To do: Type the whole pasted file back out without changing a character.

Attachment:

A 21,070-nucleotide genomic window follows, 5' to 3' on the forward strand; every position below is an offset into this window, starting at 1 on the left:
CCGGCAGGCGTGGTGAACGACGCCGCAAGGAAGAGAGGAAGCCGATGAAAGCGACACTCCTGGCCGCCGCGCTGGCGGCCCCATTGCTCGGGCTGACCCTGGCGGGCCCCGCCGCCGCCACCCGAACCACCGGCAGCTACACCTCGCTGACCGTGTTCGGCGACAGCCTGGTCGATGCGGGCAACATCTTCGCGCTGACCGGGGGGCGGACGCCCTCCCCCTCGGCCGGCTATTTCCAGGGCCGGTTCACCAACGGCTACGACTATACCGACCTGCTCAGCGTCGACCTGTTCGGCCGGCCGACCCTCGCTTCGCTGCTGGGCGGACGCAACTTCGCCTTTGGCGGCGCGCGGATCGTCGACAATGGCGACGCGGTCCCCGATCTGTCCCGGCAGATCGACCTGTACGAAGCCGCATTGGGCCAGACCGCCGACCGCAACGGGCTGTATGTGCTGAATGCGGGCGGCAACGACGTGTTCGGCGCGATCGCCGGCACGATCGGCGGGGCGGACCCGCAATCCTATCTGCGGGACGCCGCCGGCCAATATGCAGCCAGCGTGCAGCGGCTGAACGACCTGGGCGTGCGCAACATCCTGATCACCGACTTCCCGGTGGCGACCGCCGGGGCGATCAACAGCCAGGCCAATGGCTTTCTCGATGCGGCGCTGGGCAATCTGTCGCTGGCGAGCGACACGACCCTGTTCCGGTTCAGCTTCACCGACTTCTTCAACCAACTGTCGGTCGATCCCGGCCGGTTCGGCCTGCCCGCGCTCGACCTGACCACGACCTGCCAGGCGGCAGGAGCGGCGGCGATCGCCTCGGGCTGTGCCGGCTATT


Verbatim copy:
A 21,070-nucleotide genomic window follows, 5' to 3' on the forward strand; every position below is an offset into this window, starting at 1 on the left:
CCGGCAGGCGTGGTGAACGACGCCGCAAGGAAGAGAGGAAGCCGATGAAAGCGACACTCCTGGCCGCCGCGCTGGCGGCCCCATTGCTCGGGCTGACCCTGGCGGGCCCCGCCGCCGCCACCCGAACCACCGGCAGCTACACCTCGCTGACCGTGTTCGGCGACAGCCTGGTCGATGCGGGCAACATCTTCGCGCTGACCGGGGGGCGGACGCCCTCCCCCTCGGCCGGCTATTTCCAGGGCCGGTTCACCAACGGCTACGACTATACCGACCTGCTCAGCGTCGACCTGTTCGGCCGGCCGACCCTCGCTTCGCTGCTGGGCGGACGCAACTTCGCCTTTGGCGGCGCGCGGATCGTCGACAATGGCGACGCGGTCCCCGATCTGTCCCGGCAGATCGACCTGTACGAAGCCGCATTGGGCCAGACCGCCGACCGCAACGGGCTGTATGTGCTGAATGCGGGCGGCAACGACGTGTTCGGCGCGATCGCCGGCACGATCGGCGGGGCGGACCCGCAATCCTATCTGCGGGACGCCGCCGGCCAATATGCAGCCAGCGTGCAGCGGCTGAACGACCTGGGCGTGCGCAACATCCTGATCACCGACTTCCCGGTGGCGACCGCCGGGGCGATCAACAGCCAGGCCAATGGCTTTCTCGATGCGGCGCTGGGCAATCTGTCGCTGGCGAGCGACACGACCCTGTTCCGGTTCAGCTTCACCGACTTCTTCAACCAACTGTCGGTCGATCCCGGCCGGTTCGGCCTGCCCGCGCTCGACCTGACCACGACCTGCCAGGCGGCAGGAGCGGCGGCGATCGCCTCGGGCTGTGCCGGCTATT